James Harrison and Maurkice Pouncey Face a Fine over MGM Grand Charity Event
Two Pittsburgh Steelers players, James Harrison and Maurkice Pouncey, are at the heart of a controversy over a charity event held in the MGM Grand Casino in Las Vegas. The Post-Gazette reported that Harrison and Pouncey face fines from the NFL league office for their participation in an arm wrestling competition.
Thirty current and former NFL players took part in the Pro Football Arm Wrestling Championship over the weekend. Presumably, those players were compensated for their appearances. The National Football League prohibits its players from promotional appearances at casinos.
Harrison Promoted Event on Social Media
James Harrison promoted the arm wrestling championship over his Twitter and Instagram pages in the days leading up to the event. Harrison posted photos of him and pro arm wrestler Travis Bagent.
He also tweeted, “Lockin up with the Champ! Super Heavyweight Arm Wrestling World Champion travisbagent.”
On his Instagram page, the Steelers’ longtime edge rusher posted, “Out here with @beastmode (Marshawn Lynch) coachin up these boys for the Team Challenge.”
The event was filmed by CBS Sports and is going to be broadcast on May 27.
NFL Spokesmen Cite Ban on Casino Promotions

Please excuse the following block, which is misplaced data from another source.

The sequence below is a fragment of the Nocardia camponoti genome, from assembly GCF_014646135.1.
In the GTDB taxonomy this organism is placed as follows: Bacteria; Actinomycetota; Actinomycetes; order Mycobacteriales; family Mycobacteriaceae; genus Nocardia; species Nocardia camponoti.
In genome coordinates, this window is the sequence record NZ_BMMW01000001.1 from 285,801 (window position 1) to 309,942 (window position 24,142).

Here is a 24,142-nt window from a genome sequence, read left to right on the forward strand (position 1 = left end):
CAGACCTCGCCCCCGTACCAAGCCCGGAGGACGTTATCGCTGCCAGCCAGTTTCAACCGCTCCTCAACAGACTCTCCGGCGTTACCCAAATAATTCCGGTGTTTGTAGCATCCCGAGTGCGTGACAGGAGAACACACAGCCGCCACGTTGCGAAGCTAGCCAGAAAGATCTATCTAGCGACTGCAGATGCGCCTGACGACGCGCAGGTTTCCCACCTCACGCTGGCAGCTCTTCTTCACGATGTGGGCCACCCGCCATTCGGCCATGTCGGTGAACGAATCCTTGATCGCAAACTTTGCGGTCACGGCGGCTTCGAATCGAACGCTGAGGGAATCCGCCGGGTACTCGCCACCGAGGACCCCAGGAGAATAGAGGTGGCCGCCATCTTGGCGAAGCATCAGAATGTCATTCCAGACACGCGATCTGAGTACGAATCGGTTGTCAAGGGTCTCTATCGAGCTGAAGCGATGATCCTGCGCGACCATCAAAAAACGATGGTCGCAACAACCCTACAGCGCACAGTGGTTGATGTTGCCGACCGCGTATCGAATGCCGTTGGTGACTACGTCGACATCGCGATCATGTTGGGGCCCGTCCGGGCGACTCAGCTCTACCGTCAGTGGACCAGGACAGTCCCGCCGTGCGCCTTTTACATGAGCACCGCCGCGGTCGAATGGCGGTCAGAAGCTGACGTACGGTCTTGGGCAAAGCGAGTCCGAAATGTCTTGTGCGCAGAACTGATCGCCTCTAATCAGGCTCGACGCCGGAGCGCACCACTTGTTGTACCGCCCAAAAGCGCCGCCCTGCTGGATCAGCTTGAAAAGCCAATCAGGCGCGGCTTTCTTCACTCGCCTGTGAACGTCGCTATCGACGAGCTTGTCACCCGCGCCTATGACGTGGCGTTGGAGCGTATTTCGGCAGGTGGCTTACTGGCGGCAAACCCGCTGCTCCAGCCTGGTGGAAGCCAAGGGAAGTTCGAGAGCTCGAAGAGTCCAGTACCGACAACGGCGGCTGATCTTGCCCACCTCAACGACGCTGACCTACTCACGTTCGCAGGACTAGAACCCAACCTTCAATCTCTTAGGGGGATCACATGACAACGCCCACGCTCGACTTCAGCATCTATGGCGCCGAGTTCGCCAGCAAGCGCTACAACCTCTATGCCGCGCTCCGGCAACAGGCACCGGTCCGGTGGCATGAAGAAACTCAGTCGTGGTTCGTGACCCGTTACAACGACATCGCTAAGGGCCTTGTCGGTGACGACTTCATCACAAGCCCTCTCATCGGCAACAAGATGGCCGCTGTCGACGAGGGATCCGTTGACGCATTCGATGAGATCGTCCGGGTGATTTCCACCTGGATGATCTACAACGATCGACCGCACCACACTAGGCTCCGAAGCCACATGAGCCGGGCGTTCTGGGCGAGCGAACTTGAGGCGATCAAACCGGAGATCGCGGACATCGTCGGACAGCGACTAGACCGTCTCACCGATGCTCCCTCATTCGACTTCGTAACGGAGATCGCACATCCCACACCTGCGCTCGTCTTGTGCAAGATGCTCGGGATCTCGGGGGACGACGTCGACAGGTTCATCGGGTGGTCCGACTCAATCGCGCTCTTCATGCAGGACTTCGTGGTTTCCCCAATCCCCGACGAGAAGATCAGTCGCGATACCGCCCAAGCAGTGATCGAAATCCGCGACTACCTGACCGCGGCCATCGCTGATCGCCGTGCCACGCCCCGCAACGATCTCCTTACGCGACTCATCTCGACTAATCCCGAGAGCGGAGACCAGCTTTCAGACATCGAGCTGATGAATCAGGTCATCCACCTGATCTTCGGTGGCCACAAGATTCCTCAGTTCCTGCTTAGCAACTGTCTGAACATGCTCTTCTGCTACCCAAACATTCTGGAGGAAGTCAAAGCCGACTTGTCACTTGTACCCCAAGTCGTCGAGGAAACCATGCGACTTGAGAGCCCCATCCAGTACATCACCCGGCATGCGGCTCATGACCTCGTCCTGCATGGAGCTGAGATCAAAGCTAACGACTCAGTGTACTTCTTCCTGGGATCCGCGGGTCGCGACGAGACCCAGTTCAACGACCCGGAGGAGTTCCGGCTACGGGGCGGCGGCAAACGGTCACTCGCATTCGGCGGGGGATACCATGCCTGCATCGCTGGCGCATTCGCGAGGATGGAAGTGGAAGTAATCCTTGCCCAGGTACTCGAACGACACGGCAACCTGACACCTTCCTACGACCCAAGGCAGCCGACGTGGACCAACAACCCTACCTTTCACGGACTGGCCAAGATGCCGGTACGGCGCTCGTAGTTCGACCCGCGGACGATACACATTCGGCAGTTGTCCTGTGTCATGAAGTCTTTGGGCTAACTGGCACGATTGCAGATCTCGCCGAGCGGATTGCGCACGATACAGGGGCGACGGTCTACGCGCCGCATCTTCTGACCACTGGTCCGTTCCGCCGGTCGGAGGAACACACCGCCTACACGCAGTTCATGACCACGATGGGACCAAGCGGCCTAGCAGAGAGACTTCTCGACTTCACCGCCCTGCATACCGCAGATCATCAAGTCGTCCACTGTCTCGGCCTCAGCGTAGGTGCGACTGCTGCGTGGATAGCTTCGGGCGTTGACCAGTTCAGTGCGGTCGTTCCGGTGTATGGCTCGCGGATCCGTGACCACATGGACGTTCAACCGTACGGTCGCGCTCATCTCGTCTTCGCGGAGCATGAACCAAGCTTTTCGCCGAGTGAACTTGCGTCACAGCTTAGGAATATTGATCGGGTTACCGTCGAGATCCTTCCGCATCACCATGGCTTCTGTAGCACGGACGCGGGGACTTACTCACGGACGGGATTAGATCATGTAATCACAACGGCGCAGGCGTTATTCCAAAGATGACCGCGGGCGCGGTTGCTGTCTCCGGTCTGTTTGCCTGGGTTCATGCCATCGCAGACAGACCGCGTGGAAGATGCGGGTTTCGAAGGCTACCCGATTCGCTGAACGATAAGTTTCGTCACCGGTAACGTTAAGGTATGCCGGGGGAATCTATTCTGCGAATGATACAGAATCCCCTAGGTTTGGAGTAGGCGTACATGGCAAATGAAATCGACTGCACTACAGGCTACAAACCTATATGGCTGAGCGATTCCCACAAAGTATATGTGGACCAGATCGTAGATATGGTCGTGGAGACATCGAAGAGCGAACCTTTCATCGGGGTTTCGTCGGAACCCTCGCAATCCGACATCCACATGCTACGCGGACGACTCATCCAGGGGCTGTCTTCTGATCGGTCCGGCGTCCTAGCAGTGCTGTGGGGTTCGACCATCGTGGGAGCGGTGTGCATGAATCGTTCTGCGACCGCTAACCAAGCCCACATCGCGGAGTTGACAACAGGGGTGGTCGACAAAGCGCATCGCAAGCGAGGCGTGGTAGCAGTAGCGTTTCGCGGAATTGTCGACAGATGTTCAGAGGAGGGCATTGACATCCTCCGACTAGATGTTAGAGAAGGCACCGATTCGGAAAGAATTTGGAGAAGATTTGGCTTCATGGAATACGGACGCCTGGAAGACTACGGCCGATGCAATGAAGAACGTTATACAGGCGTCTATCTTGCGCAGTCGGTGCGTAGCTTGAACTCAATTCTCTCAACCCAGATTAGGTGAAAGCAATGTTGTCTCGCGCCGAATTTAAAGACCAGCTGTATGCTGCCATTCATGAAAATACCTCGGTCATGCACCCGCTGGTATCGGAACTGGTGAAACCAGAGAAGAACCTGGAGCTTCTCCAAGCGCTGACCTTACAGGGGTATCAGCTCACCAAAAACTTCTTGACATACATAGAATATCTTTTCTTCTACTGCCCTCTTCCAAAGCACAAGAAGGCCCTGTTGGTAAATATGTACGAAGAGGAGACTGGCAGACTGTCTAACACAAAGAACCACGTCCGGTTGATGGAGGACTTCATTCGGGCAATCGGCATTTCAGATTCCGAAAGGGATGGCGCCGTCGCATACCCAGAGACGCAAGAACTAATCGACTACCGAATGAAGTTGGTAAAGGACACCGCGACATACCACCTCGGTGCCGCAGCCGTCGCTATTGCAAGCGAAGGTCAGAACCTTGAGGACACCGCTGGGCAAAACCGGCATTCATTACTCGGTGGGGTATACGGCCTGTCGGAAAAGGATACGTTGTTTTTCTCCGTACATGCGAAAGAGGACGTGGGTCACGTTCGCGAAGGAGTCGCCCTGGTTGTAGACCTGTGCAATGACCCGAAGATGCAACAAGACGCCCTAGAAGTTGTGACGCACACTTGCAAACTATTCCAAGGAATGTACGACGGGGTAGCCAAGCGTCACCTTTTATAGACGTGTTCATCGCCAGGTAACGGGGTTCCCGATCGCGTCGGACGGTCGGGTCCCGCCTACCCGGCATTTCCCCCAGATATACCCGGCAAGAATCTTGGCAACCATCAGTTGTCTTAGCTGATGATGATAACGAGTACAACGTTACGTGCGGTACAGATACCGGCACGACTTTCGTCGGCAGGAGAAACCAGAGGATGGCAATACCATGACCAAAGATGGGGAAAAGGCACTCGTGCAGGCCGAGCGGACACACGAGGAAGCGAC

Joe Lockhart, an NFL spokesman, told USA Today the NFL opposes such appearances and would have blocked players from participating, had they known prior to the event happening. Lockhart said, “Had we been asked in advance if this was acceptable, we would have indicated that it was in direct violation of the gambling policy.”
Brian McCarthy, VP of Communications for the NFL, backed Lockhart’s assertion. Indicating the NFL would investigate and take appropriate actions, McCarthy said, “We just became aware of the event and will look into it further. This is a longstanding policy.”
2015 Tony Romo Fantasy Football Event
Both officials are correct about the longstanding policy. In June 2015, Tony Romo was supposed to host a fantasy football-related event which was supposed to be held in the Venetian Resort Hotel in Las Vegas. After arranging to have current and former players appear at the Venetian’s event, the NFL banned players from participation. The organizers of the fantasy football event, Fan Expo LLC, sued the NFL for more than $1 million.
Strikes For Kids Lawsuit
In 2016, the organizers of a charity event, Strikes For Kids, also sued the NFL for the havoc they wreaked on their charity event. Strikes For Kids planned an event with 25 NFL players that would have helped a charity, only to learn days before the fundraiser they would need to move the event from a casino to a local bowling alley.
Julie Pettit, an attorney for Strikes for Kids, labeled the NFL a “bully”. Mrs. Pettit said of the contradictions inherent in the NFL policy, “There’s no consistency with what the NFL does in regards to these policies. The NFL has a tenency to selectively enforce their own policies when it’s convenient for them or when it makes sense for them.”
Las Vegas Raiders and The NFL’s Inconsistency